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This is one of the simplest and best climate change graphics we’ve ever seen

See the world’s temperature shoot up, in a sea of red.

This is one of the simplest and best climate change graphics we’ve ever seen
[Image: courtesy Ed Hawkins]

Since the beginning of the Industrial Revolution, the average global temperature has risen about one degree Celsius, a number that might sound small, but is in fact enormous: The last time the Earth was this hot—around 120,000 years ago—a large part of Florida was underwater and hippos lived in parts of Europe. The changing temperature is usually illustrated with a basic hockey stick-shaped graph. But one climate scientist designed a more visual graphic, with stripes turning from blue to red to show the increasing temperature for each year from 1850 to 2018.

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This more complex version of the chart shows changing temperatures for every country in the world. Click here for a larger version. [Image: courtesy Ed Hawkins]
“Ultimately, we’re just trying to find simple, visual, compelling ways to communicate the changes that have occurred to our climate over the last hundred years or so,” says Ed Hawkins, a professor at the U.K.’s Reading University. “Scientists love making very complex figures for our everyday work, but we need to communicate far more clearly when we’re talking to the public. So the idea of this was to simply strip away all of the unnecessary detail and to simply leave a visual, which is unmistakable about what’s going on. It’s compelling. And you know, anyone can take one look at it and understand what’s going on.”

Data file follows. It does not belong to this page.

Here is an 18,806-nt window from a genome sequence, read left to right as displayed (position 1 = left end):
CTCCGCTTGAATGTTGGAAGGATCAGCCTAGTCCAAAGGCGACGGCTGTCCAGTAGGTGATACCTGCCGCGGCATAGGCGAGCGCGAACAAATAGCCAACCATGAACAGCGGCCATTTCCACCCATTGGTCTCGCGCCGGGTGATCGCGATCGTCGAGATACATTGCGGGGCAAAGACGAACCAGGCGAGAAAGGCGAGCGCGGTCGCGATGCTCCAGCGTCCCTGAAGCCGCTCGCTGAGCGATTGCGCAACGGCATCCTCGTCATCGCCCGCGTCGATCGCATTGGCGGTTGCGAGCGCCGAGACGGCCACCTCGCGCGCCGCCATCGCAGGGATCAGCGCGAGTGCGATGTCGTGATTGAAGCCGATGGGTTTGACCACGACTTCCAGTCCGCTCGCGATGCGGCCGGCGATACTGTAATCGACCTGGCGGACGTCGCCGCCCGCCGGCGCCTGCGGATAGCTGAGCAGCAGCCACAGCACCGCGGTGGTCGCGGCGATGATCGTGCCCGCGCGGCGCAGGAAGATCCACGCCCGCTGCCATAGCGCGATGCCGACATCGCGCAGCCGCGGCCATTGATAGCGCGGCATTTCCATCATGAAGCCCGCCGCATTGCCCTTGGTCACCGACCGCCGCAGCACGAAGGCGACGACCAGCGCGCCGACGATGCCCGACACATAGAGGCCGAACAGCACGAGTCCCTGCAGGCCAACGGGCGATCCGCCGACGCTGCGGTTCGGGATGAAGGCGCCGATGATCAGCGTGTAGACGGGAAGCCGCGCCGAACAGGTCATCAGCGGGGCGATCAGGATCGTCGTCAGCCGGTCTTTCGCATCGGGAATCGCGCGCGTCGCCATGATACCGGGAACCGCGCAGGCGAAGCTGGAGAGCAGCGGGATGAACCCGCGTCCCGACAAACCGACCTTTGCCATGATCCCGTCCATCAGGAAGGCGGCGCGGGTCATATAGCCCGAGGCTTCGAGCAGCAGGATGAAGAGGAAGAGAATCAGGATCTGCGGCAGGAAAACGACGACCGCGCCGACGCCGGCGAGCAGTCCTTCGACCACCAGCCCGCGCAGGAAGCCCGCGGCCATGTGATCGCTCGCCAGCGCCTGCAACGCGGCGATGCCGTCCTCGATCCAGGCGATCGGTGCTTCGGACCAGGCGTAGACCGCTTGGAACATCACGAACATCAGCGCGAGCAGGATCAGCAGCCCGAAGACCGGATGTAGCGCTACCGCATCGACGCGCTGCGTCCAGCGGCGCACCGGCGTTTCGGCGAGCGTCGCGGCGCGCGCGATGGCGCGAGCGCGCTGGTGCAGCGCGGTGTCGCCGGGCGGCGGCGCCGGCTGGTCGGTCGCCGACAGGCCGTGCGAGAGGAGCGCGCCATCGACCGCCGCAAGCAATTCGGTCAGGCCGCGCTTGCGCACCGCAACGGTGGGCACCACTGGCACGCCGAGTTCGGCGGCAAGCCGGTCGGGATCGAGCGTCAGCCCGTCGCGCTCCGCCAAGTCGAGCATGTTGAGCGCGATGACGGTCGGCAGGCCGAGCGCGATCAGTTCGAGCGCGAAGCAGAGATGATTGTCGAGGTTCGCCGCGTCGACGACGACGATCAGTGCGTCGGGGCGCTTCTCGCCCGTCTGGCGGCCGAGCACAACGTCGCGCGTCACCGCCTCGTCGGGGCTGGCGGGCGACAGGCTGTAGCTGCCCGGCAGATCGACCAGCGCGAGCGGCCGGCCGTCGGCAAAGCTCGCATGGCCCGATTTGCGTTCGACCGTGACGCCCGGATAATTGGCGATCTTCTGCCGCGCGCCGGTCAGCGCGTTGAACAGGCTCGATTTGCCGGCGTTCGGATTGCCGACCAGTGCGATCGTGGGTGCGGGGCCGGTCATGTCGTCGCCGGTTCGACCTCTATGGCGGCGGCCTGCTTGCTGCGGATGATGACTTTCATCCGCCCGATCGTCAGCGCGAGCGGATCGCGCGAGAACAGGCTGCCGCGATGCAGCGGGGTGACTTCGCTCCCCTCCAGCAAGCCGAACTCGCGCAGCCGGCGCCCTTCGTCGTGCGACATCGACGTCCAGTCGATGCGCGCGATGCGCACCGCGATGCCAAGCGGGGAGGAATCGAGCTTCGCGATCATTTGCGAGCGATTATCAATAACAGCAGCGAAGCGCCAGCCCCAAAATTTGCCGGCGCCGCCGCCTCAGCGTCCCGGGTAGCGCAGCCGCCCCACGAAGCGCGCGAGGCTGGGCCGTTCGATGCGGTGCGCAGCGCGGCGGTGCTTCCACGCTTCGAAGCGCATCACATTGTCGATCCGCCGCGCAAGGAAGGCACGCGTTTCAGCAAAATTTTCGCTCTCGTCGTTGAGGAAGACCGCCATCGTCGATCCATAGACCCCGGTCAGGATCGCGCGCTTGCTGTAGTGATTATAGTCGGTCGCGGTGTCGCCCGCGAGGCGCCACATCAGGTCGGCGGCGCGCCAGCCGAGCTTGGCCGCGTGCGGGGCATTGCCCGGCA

[Image: courtesy Ed Hawkins]

A new site, Show Your Stripes, shares versions of the graphic for different countries, since different parts of the world are warming faster than others. In these versions, the stripes are presented without a color scale, dates, or other text. “There’s plenty of sources of information out there if people want the additional detail, and that’s very important,” he says. “But this starts the conversation.” The graphics are free for anyone to use, and people have started using the design in everything from art installations to printed flip-flops. One Tesla owner painted the stripes on his car. “He says it starts conversations with people who wouldn’t normally be talking about climate change,” Reading says.

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About the author

Adele Peters is a staff writer at Fast Company who focuses on solutions to some of the world's largest problems, from climate change to homelessness. Previously, she worked with GOOD, BioLite, and the Sustainable Products and Solutions program at UC Berkeley.

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